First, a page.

Science Versus Myth

Are vampires real? What is an out-of-body experience? Are crop circles proof that aliens exist? HowStuffWorks explores what is real and what is urban legend with this collection of Science Versus Myth articles.

Humankind have explored just about every part of the world, but mysteries still abound -- especially ones involving ancient cultures and unexplained monuments. This is where Laos' Plain of Jars fits in.

Was Anna Anderson really Anastasia Romanov? Does the Bermuda Triangle really exist? Wonder no more: We have the answers to these and other formerly unsolved mysteries.

The mysteries of Stonehenge have captivated us for centuries: Who built it and why? How did they move those giant stones? Though archaeologists and other researchers have replaced old theories with new ideas, many questions remain.

In 1977, SETI volunteer Jerry Ehman found a transmission printout so exciting he circled the paper with the word "Wow!" It seemed to indicate a message from outer space. But was it really?

It's a massive book that no one can read, and it has fascinated scientists, historians and cryptographers for decades. Is it a textbook, an encyclopedia ... or an elaborate hoax?

"Stop, what's that sound?" Doesn't it creep you out when you don't know? There are lots of sounds out there that baffle even scientists.

Hummmmmm. Annoyed yet? Imagine if you heard that sound every night no matter what you did. Likened to a diesel engine idling in the distance, the Hum is a sound some people can never get away from. It's even caused suicide. But is it real?

Crop circles. Alien autopsies. Time travelers. These are just some of the paranormal phenomena that people have believed in but were later found to be hoaxes. Often, even when someone admitted to making it up, that didn't stop the true believers.

Whether we live in fear of a kraken or the Leviathan, humans all around the globe have made sea monsters a part of their cultures. Is there a drop of truth to any of these widespread tall tales?

Very tall, hairy, glowing eyes – that seems to be the go-to description for a lot of mythical monsters out there, especially in America. Here are 10 to keep an eye out for.

When reeling off dubious facts (like lemmings plunging off cliffs en masse), there's no better retort to a skeptical audience than calmly explaining that it's not just true -- it's science. Except sometimes it's neither.

Has this ever happened to you? You're blissfully showering away when suddenly something slimy grabs your leg. It's the curtain, and it's not letting go.

Some say the real reason "no tear" shampoo works is that it has Novocain in it, desensitizing babies to its sting. Fact or urban legend?

Gargoyles have a long and fascinating architectural history. But whatever ... they're freakin' creepy.

It's a 15-foot man-beast with glowing eyes, doglike teeth, a long tongue and no lips. Gray skin sags off its skeletal frame. We're talking about the wendigo. And it's coming to get you.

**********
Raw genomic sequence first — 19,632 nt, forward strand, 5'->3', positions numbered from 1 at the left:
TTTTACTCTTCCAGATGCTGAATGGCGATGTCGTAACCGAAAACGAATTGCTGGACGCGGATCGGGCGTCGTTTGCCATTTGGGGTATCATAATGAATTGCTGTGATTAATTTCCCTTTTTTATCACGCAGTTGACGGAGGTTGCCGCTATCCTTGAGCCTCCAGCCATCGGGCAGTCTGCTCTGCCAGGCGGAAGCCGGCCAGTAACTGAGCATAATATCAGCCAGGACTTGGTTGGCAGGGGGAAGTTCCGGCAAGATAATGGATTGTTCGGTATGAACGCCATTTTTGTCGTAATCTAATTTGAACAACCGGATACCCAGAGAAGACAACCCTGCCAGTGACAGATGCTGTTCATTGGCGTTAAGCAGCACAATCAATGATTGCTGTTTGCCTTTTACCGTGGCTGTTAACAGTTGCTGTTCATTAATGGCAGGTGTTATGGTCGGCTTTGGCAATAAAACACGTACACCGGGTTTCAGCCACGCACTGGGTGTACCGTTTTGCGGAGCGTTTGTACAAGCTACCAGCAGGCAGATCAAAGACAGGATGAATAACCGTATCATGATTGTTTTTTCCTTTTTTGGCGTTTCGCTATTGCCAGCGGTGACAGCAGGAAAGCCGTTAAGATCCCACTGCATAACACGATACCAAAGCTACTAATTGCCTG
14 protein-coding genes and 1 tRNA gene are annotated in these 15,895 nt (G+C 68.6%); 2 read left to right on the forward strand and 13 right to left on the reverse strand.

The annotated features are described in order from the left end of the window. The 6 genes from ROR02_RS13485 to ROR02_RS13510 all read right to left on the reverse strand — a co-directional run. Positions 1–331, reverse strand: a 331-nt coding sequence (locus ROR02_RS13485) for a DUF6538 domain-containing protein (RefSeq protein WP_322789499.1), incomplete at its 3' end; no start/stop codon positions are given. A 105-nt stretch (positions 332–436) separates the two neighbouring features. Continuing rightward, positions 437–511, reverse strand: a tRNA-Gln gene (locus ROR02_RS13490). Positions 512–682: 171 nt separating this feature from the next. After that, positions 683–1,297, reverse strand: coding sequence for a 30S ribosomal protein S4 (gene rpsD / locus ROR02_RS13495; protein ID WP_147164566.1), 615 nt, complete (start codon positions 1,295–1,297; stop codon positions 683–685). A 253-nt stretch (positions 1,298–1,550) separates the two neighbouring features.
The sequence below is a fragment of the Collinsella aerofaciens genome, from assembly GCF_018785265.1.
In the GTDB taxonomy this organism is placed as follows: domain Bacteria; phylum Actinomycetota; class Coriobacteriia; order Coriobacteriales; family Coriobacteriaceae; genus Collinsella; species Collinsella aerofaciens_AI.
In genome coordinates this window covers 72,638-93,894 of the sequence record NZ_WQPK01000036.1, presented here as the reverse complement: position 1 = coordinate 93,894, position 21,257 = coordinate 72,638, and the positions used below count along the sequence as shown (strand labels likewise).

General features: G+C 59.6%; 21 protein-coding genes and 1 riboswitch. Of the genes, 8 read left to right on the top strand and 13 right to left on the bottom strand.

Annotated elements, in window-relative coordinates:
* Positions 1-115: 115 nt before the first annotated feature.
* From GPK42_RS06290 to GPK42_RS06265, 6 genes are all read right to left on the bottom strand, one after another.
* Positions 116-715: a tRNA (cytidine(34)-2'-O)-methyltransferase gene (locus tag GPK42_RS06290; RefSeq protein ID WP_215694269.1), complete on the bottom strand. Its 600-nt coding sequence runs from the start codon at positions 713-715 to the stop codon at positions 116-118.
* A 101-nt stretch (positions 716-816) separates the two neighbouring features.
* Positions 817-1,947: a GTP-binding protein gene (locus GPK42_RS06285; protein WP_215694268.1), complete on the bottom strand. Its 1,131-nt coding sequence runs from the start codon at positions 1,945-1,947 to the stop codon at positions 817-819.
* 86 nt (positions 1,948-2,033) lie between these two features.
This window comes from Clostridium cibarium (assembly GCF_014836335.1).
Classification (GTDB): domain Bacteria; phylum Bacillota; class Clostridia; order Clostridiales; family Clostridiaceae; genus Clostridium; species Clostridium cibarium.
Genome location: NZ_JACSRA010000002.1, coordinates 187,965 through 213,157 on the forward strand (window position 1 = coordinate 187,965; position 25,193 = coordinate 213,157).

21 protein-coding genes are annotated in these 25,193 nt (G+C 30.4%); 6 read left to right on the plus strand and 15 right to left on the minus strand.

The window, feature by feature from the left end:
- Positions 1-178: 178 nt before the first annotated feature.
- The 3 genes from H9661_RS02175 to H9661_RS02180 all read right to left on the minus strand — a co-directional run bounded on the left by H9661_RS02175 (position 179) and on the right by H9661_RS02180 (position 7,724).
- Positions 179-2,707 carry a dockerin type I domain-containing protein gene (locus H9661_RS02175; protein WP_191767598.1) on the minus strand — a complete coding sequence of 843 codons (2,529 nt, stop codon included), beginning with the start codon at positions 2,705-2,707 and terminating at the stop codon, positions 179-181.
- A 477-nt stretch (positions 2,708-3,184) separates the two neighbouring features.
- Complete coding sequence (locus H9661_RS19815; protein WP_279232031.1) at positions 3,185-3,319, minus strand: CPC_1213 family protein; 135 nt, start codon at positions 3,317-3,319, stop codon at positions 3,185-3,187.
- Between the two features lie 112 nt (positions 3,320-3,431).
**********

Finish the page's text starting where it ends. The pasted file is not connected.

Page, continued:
Move over, mediums. Lots of people say they talk to the dead, including the bereaved. Ready to meet a few others?

We all eat things we probably shouldn't, and that's OK from time to time. But there are some foods that are such nutrition bombs that even occasional indulgence isn't exactly wise.

A key ingredient of horror films, junior-high slumber parties and occult practices, the Ouija board has been fascinating and scaring people for more than a century. But does it really contact the spirit world, or is there a more logical explanation?

Of course you wash your hands after you use the restroom or work the room at a networking event. But what about after you play beer pong? Or cuddle a duckling?

It may shock you, but there's never been a widespread study conducted on the sanitation or the necessity of the courtesy flush. Can this practice inflict grievous bodily harm on your hindquarters -- and the environment? HowStuffWorks weighs in.

If you're like us, you hit the grocery store with good intentions: reasonably healthy foods (that you'll still want to eat). But thanks to everything from marketing to plain old misconceptions, what we think is healthy often isn't.

We're running out of oil. And diamonds. And while we're at it, chicken wings, too! Relax, these are actually examples of shortages that really aren't. What else is a fake scarcity?

Einstein showed us a mind-blowing way the universe works, while Max Planck and his gang showed us how particles on the atomic and subatomic levels work. But one doesn't explain the other. So there must be a larger theory encompassing them ... or not?

We've all seen the ceaseless reposting of false information on social media and been to sites that offer claims that seem too good to be true. How can you separate the valid information from the hogwash?

You know you can't believe everything you see or hear. But between the misinformation on the Internet and our natural propensity to believe what we're told, it can be hard to tell fact from fiction. Here are 10 ways to avoid being conned.